The definition of idolatry seems so simple. Even a four year old can understand it. But why is it so hard to live out? Why are our eyes drawn away from the True God to gods fashioned by men, gods made up in overactive imaginations, and gods built around physical pleasure? Why do our wayward hearts tempt us to go astray? The simple (yet oh-so complex) answer is because we're sinners, and sinning is what we do. Of course that doesn't make it right, and so crying out to God in repentance is the only appropriate response. When we're attracted to the gods of the world, there is just one thing we can say and we say it with Eleanor Hull,

"Prone to wander, Lord I feel it / Prone to leave the God I love / Here's my heart, Lord, take and seal it / Seal it for Thy courts above." 

An Explanation

Well if the Garden tends to be a little less busy these next ten days, I feel I ought to offer an explanation now. The short answer? I'm heading to Vancouver on Monday. The longer answer? My grandparents are flying Dad and me out to celebrate my birthday with them. We have a jam-packed schedule planned, including lots of shopping, lots of family and lots of fun! (Oh, and hopefully lots of White Spot too; I hope you're reading this, Grammy!) Tomorrow is part one of packing, and then part two is Sunday evening, and part three is early Monday morning (before we head to the airport, of course!)

So all this to say that though I'm going to try to keep up the Garden as best as I can, if the posts get a little sporadic over the eight days I'm away, now I've given you an explanation. Tomorrow's Saturday, so there will be a Your Saturday Smile, of course, but I thought I'd explain myself now. Summer's speeding by fast; enjoy these last golden days of warm vacation and relaxation while you can! Rest is good. Our God is a God of rest (while also a God of work), but let us never forget to take some time to give our tired bodies a break and worship God in rest.

War and Peace

Last night in Bible Study we were in Revelation 19. This chapter of the Word of God describes in graphic and vivid language when Jesus will return for the second time and judge His enemies. There's a lot of controvery about the end of time and the book of Revelation, but all Christians agree that when Jesus returns, it will not only be to bring peace, but to make war. 

But this makes us feel a little weird. As my mom brought up last night, it changes our view of Jesus. So often we think of Jesus as this meek and mild, emaciated prisoner who goes to the cross just to bring peace and love. We think of Him with tears in His eyes, slowly dying, wishing there was another way to save the world. But that would cause the picture painted of Jesus in Revelation 19 to cause a bit of a problem. This is what it says about Jesus' return:
"Then I saw heaven opened, and there was a white horse. Its rider is called Faithful and True, and He judges and makes war in righteousness. His eyes were like a fiery flame, and many crowns were on His head. He had a name written that no one knows except Himself. He wore a robe stained with blood, and His name is the Word of God. The armies that were in heaven followed Him on white horses, wearing pure white linen. A sharp sword came from His mouth, so that He might strike the nations with it. He will shepherd them with an iron scepter. He will also trample the winepress of the fierce anger of God, the Almighty. And He has a name written on His robe and on His thigh: KING OF KINGSAND LORD OF LORDS." (19:11-16)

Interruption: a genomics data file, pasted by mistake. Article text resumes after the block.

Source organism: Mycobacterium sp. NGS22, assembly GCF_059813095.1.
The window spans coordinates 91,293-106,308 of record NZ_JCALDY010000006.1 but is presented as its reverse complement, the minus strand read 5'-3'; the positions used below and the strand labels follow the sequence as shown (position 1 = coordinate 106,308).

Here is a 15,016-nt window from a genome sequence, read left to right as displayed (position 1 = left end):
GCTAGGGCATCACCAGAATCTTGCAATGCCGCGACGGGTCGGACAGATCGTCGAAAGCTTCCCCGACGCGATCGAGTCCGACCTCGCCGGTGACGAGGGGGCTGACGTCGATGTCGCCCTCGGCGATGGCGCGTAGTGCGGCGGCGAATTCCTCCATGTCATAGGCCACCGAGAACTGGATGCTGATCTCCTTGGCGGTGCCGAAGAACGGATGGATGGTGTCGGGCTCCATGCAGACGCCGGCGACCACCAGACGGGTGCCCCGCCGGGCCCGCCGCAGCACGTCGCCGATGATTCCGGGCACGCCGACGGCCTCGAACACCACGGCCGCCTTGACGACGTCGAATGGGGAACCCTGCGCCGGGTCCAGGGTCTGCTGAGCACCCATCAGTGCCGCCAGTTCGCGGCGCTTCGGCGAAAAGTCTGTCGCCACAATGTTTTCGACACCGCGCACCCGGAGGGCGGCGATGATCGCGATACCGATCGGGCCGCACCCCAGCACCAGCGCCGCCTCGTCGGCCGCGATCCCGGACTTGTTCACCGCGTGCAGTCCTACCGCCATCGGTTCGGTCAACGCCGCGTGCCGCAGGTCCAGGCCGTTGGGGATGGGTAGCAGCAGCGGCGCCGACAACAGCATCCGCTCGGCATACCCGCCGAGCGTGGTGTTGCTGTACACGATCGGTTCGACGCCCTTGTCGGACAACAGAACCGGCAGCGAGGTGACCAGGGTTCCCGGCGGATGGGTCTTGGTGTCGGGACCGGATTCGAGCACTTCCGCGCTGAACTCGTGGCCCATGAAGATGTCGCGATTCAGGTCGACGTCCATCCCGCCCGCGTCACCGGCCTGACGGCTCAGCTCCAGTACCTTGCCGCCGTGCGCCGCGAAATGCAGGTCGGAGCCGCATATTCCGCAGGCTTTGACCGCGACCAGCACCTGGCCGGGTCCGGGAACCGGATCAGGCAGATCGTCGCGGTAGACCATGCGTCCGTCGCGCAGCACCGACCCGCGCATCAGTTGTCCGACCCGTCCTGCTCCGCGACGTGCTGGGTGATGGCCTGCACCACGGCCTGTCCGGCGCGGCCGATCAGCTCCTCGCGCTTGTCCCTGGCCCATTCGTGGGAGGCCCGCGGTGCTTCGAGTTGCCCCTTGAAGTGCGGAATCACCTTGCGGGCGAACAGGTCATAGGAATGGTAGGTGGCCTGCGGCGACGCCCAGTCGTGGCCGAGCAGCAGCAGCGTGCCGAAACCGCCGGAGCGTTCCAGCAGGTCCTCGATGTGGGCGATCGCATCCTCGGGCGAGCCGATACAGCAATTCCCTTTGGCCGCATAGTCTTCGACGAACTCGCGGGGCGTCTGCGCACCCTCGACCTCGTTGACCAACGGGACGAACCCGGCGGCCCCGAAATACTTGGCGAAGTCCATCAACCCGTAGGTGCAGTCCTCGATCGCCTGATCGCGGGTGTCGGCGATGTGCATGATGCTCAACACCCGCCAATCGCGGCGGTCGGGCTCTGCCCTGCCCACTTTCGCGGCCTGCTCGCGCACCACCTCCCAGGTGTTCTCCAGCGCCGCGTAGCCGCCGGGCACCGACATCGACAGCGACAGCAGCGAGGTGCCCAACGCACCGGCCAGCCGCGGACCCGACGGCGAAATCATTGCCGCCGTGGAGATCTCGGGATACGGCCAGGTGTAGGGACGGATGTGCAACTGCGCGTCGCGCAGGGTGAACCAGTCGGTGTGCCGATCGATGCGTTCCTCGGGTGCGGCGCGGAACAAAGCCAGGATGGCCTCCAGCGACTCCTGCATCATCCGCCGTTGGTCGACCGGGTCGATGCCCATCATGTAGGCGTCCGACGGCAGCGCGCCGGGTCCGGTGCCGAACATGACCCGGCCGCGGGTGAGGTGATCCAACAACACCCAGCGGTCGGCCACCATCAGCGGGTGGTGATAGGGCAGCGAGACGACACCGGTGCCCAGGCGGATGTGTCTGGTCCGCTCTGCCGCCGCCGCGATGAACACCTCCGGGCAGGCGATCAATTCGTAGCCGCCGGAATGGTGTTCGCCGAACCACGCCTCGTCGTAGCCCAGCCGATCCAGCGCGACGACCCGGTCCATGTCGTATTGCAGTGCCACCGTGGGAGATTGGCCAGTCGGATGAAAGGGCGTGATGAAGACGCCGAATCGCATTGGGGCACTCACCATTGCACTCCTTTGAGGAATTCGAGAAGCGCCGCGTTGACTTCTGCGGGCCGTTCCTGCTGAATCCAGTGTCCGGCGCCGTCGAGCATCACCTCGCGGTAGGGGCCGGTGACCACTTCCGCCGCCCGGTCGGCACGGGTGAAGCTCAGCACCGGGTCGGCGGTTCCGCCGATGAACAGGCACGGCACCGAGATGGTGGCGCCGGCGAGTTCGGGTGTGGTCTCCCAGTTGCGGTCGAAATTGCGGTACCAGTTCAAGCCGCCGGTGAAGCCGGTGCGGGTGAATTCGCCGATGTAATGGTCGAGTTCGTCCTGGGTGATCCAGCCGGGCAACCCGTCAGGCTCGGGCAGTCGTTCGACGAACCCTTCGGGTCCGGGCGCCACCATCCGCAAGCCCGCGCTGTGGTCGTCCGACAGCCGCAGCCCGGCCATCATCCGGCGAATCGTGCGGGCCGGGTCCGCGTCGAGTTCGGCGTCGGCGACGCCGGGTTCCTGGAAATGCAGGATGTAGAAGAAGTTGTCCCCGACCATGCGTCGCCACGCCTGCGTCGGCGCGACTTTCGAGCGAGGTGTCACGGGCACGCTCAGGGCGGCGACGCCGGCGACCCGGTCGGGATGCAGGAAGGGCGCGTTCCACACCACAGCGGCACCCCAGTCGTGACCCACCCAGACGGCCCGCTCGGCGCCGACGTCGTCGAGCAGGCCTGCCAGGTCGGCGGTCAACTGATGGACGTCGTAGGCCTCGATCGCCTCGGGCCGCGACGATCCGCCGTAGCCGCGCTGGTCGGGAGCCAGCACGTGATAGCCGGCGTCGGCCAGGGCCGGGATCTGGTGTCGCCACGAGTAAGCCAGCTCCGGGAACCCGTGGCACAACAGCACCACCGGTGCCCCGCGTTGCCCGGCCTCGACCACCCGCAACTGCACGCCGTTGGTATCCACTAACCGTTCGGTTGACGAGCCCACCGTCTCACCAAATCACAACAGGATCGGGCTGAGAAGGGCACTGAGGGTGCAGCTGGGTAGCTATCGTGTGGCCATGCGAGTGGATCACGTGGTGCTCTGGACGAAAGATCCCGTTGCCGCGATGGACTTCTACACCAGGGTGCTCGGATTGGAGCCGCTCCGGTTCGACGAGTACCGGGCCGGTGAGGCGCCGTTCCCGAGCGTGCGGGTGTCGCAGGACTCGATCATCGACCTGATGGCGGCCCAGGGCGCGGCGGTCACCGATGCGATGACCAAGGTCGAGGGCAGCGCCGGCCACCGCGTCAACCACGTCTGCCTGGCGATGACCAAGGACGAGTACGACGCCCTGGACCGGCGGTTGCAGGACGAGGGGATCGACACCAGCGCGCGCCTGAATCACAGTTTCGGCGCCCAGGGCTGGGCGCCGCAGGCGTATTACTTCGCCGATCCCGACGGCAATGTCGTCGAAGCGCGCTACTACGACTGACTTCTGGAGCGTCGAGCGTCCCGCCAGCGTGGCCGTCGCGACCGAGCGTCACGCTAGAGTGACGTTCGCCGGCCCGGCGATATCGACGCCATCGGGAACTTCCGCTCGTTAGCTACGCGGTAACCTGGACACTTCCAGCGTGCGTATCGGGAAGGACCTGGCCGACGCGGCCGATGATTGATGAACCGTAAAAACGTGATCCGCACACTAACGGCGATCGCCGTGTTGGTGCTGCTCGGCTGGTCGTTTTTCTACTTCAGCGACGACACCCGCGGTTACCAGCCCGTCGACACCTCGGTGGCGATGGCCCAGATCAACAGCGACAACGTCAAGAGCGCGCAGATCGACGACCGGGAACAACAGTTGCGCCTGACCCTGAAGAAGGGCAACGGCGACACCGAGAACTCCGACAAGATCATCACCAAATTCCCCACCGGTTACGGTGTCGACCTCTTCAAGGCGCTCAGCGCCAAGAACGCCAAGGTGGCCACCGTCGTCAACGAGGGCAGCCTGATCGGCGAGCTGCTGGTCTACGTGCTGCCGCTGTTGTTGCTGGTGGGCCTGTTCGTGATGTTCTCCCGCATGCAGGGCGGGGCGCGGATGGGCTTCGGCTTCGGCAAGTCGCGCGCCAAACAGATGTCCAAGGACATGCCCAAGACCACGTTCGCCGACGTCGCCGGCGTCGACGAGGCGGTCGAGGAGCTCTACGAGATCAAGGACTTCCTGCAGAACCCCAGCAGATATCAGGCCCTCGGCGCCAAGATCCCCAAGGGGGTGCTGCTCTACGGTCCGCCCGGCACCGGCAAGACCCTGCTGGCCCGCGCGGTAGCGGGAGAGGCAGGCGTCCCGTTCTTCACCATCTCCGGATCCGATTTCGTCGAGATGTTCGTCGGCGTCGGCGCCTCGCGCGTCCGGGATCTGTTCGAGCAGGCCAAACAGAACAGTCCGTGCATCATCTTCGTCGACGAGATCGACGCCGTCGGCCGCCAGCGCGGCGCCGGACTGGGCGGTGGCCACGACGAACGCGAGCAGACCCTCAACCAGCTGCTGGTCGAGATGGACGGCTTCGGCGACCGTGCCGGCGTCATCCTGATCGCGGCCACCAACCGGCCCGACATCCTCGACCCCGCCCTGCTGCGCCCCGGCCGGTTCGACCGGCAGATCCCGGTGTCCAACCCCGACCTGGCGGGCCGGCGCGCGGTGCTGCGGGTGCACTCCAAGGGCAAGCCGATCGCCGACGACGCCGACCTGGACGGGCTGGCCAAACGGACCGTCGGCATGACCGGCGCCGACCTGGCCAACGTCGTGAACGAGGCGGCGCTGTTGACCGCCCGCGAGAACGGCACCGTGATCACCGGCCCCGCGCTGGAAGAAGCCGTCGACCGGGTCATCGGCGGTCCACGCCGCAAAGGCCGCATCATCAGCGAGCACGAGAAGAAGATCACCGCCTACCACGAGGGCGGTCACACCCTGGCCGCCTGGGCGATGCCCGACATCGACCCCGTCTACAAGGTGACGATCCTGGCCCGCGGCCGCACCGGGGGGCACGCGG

This is Jesus. The same Jesus who died to bring peace is now making war. When we separate Christ's judgement from His love, we're maligning His character. We like to focus on His love because it makes us feel good. Jesus in a bloody battle makes us uncomfortable. The only blood we see Him associated with is His own. But to distinctly separate the cross and His second coming, His love and wrath, His war and peace is to paint a false picture of Jesus.

There was a clip from a Voddie Baucham sermon going around, on "A Sissified, Needy Jesus." Dr. Baucham said wisely,
"I despise the picture that is painted in our culture of this sissified, needy Jesus. ... He's just yearning for you. He's just longing for you. He wants friendship and relationship with you. He needs you. Oh, you're just breaking his heart. No. He's going to break you. ... By definition, God is self-sustaining, self-sufficient and self-existent. Therefore, by definition He needs nothing. God does not need you, and He's gonna prove it one day."
And then he read Revelation 19:11-16. Culture can handle needy Jesus. They can handle a good teacher, who teaches good morals, and dies for peace. What they can't handle so much is Jesus coming back to make war, to destroy His enemies with the sword and to bring final and lasting judgement.

If you think about it, Jesus could have skipped the cross, done it another way. He could have called down armies of heaven and stormed death's gates. But instead, He created the cross and chose that as His means of victory. He did this to bring love and to make war. The cross was a war act. It wasn't big and bold like we think of war being. But it was bloody. And it was the pinnacle of all human history. It was this that was the rescue mission. When Jesus returns to bring judgement, it will be no rescue mission. It's an all out war. And there will be no prisoners.

I don't know about you, but I serve no sissified, needy Jesus. I serve the Faithful and True.